Assaulting Journalists Would Be Federal Offense Under New Bill
(by Keith Burbank) – A bill introduced Monday into the U.S. House of Representatives would make it a federal offense to assault a journalist, the office of Rep. Eric Swalwell, D-Castro Valley, said.
The Journalist Protection Act would make it a federal offense to intentionally cause bodily injury to a journalist who is doing work that crosses state lines or national borders.
Swalwell’s office said the bill would likely include local journalists because most stories are posted online.
The bill would also make it illegal to intimidate a journalist from newsgathering.
Swalwell’s office said that it’s likely that local or state police would arrest someone who attacks a journalist but if they don’t this bill would give federal authorities that option.
“This is a dangerous time to be a journalist,” Bernie Lunzer, president of The NewsGuild, a division of the Communications Workers of America, which supports the bill, said in a statement.
“At least 44 reporters were physically attacked in the U.S. last year and angry rhetoric that demonizes reporters persists,” Lunzer added. “The threatening atmosphere is palpable.”
Since President Donald Trump started campaigning for president, Trump has fostered a climate of hostility toward journalists, Swalwell’s office said.
“It’s not just about labeling reports of his constant falsehoods as #FakeNews – it’s his casting of media personalities and outlets as anti-American targets, and encouraging people to engage in violence,” Swalwell said in a statement.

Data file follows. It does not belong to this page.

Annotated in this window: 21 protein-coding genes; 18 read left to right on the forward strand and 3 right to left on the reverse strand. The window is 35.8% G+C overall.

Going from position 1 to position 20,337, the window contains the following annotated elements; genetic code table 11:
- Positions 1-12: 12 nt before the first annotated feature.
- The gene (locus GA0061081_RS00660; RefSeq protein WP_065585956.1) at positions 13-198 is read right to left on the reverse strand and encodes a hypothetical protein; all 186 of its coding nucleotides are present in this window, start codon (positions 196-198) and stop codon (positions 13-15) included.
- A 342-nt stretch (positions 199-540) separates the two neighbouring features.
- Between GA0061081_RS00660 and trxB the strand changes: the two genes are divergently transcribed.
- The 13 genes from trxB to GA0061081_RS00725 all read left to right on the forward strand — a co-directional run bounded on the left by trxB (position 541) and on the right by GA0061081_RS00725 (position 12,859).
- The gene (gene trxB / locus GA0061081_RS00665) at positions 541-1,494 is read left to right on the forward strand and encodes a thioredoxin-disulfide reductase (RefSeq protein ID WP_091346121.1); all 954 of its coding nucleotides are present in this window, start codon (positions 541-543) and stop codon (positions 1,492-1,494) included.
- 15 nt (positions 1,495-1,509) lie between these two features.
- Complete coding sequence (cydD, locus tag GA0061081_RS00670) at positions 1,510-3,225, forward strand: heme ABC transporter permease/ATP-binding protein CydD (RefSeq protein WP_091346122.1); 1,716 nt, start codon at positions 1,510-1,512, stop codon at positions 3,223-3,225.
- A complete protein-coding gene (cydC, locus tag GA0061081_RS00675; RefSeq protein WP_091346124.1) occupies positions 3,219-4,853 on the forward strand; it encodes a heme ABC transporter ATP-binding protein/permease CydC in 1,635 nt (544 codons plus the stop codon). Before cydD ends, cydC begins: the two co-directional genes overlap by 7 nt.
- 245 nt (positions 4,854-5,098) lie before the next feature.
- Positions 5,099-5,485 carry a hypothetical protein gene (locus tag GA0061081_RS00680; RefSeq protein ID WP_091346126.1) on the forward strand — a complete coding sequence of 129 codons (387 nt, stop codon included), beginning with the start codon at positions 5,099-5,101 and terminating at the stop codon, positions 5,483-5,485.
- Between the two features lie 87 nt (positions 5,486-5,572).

Last year, for example, journalists were assaulted in an attack at a Make America Great Again rally in Huntington Beach, in a protest in Charlottesville, Virginia and in Joplin, Missouri.
“Physical violence and intimidation should never get in the way of covering police, protesters, presidents and other public matters,” Rick Blum, director of News Media for Open Government, said in a statement.
Blum’s group, which is a coalition of news media and journalism organizations, has also pledged support for the bill.
“Each one of us – those who took an oath of office to protect and defend the Constitution and those of us who pledge allegiance to our country through our citizenship – have an obligation to defend, protect and strengthen our democracy and the free flow of information for an informed public,” Blum added.
Twelve other legislators are co-sponsoring the bill, including Ro Khanna, D-Santa Clara.
Swalwell’s office said Trump has described mainstream media outlets as a “stain on America,” “trying to take away our history and heritage,” and “the enemy of the American people.”
Trump recently tweeted a GIF of himself body-slamming a person with the CNN logo superimposed on the person’s face and retweeted a cartoon of a “Trump Train” running over a person with a CNN logo on its head,
according to the congressman’s office.
“Not all attacks on journalists this year have been committed by Trump supporters, but the fact remains that rhetoric emanating from the world’s most powerful office is stoking an environment in which these attacks
proliferate,” Swalwell said. “We must send a loud, clear message that such violence won’t be tolerated.”